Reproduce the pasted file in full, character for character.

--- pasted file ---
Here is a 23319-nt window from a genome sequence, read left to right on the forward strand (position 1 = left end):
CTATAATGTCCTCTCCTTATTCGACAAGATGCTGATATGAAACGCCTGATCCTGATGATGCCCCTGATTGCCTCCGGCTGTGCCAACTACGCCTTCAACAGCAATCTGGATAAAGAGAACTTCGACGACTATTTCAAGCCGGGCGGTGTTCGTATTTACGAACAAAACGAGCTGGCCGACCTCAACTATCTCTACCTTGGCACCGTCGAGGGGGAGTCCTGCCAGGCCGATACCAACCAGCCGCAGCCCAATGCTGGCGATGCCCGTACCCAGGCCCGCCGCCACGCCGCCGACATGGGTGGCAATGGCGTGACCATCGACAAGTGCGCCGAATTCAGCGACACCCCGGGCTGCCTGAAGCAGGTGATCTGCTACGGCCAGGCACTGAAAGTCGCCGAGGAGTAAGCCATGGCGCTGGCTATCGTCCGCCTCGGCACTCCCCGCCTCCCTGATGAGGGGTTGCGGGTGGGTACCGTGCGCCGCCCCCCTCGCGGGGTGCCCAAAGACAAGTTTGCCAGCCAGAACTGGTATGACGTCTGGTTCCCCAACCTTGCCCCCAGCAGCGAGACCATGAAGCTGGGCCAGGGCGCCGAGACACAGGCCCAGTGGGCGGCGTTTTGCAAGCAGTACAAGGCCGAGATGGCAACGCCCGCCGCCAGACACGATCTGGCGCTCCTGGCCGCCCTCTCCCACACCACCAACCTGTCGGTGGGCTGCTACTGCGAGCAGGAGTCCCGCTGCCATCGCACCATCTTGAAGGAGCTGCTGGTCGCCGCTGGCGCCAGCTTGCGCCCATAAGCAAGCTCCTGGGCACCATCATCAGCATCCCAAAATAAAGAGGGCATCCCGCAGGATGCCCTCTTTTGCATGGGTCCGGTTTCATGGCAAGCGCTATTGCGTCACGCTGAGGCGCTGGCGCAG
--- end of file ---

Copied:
Here is a 23319-nt window from a genome sequence, read left to right on the forward strand (position 1 = left end):
CTATAATGTCCTCTCCTTATTCGACAAGATGCTGATATGAAACGCCTGATCCTGATGATGCCCCTGATTGCCTCCGGCTGTGCCAACTACGCCTTCAACAGCAATCTGGATAAAGAGAACTTCGACGACTATTTCAAGCCGGGCGGTGTTCGTATTTACGAACAAAACGAGCTGGCCGACCTCAACTATCTCTACCTTGGCACCGTCGAGGGGGAGTCCTGCCAGGCCGATACCAACCAGCCGCAGCCCAATGCTGGCGATGCCCGTACCCAGGCCCGCCGCCACGCCGCCGACATGGGTGGCAATGGCGTGACCATCGACAAGTGCGCCGAATTCAGCGACACCCCGGGCTGCCTGAAGCAGGTGATCTGCTACGGCCAGGCACTGAAAGTCGCCGAGGAGTAAGCCATGGCGCTGGCTATCGTCCGCCTCGGCACTCCCCGCCTCCCTGATGAGGGGTTGCGGGTGGGTACCGTGCGCCGCCCCCCTCGCGGGGTGCCCAAAGACAAGTTTGCCAGCCAGAACTGGTATGACGTCTGGTTCCCCAACCTTGCCCCCAGCAGCGAGACCATGAAGCTGGGCCAGGGCGCCGAGACACAGGCCCAGTGGGCGGCGTTTTGCAAGCAGTACAAGGCCGAGATGGCAACGCCCGCCGCCAGACACGATCTGGCGCTCCTGGCCGCCCTCTCCCACACCACCAACCTGTCGGTGGGCTGCTACTGCGAGCAGGAGTCCCGCTGCCATCGCACCATCTTGAAGGAGCTGCTGGTCGCCGCTGGCGCCAGCTTGCGCCCATAAGCAAGCTCCTGGGCACCATCATCAGCATCCCAAAATAAAGAGGGCATCCCGCAGGATGCCCTCTTTTGCATGGGTCCGGTTTCATGGCAAGCGCTATTGCGTCACGCTGAGGCGCTGGCGCAG